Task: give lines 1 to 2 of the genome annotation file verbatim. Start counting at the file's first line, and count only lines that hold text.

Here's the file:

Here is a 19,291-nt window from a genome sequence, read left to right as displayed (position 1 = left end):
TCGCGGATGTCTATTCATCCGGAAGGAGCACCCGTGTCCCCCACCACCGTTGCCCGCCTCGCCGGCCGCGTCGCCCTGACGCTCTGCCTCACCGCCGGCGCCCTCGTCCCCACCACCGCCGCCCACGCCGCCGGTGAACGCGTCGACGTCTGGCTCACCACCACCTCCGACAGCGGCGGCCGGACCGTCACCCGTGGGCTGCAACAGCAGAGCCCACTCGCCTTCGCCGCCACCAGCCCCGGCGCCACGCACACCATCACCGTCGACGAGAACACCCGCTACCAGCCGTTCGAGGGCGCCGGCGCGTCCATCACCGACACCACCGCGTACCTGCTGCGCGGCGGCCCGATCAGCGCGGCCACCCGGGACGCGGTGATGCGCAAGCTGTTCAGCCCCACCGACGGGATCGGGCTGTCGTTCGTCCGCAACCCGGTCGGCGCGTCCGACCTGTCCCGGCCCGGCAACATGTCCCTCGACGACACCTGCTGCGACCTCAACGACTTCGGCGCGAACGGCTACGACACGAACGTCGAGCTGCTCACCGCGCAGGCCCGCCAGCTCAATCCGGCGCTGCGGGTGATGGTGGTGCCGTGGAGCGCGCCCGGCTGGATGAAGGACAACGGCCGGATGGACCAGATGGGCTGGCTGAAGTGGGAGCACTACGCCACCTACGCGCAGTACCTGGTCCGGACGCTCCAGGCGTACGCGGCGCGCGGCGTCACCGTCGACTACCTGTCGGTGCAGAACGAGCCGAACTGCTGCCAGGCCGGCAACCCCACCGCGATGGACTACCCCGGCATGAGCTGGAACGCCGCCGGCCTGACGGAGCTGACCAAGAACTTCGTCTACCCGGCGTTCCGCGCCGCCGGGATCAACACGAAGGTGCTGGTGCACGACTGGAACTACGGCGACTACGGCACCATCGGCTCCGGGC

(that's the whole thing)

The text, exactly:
Here is a 19,291-nt window from a genome sequence, read left to right as displayed (position 1 = left end):
TCGCGGATGTCTATTCATCCGGAAGGAGCACCCGTGTCCCCCACCACCGTTGCCCGCCTCGCCGGCCGCGTCGCCCTGACGCTCTGCCTCACCGCCGGCGCCCTCGTCCCCACCACCGCCGCCCACGCCGCCGGTGAACGCGTCGACGTCTGGCTCACCACCACCTCCGACAGCGGCGGCCGGACCGTCACCCGTGGGCTGCAACAGCAGAGCCCACTCGCCTTCGCCGCCACCAGCCCCGGCGCCACGCACACCATCACCGTCGACGAGAACACCCGCTACCAGCCGTTCGAGGGCGCCGGCGCGTCCATCACCGACACCACCGCGTACCTGCTGCGCGGCGGCCCGATCAGCGCGGCCACCCGGGACGCGGTGATGCGCAAGCTGTTCAGCCCCACCGACGGGATCGGGCTGTCGTTCGTCCGCAACCCGGTCGGCGCGTCCGACCTGTCCCGGCCCGGCAACATGTCCCTCGACGACACCTGCTGCGACCTCAACGACTTCGGCGCGAACGGCTACGACACGAACGTCGAGCTGCTCACCGCGCAGGCCCGCCAGCTCAATCCGGCGCTGCGGGTGATGGTGGTGCCGTGGAGCGCGCCCGGCTGGATGAAGGACAACGGCCGGATGGACCAGATGGGCTGGCTGAAGTGGGAGCACTACGCCACCTACGCGCAGTACCTGGTCCGGACGCTCCAGGCGTACGCGGCGCGCGGCGTCACCGTCGACTACCTGTCGGTGCAGAACGAGCCGAACTGCTGCCAGGCCGGCAACCCCACCGCGATGGACTACCCCGGCATGAGCTGGAACGCCGCCGGCCTGACGGAGCTGACCAAGAACTTCGTCTACCCGGCGTTCCGCGCCGCCGGGATCAACACGAAGGTGCTGGTGCACGACTGGAACTACGGCGACTACGGCACCATCGGCTCCGGGC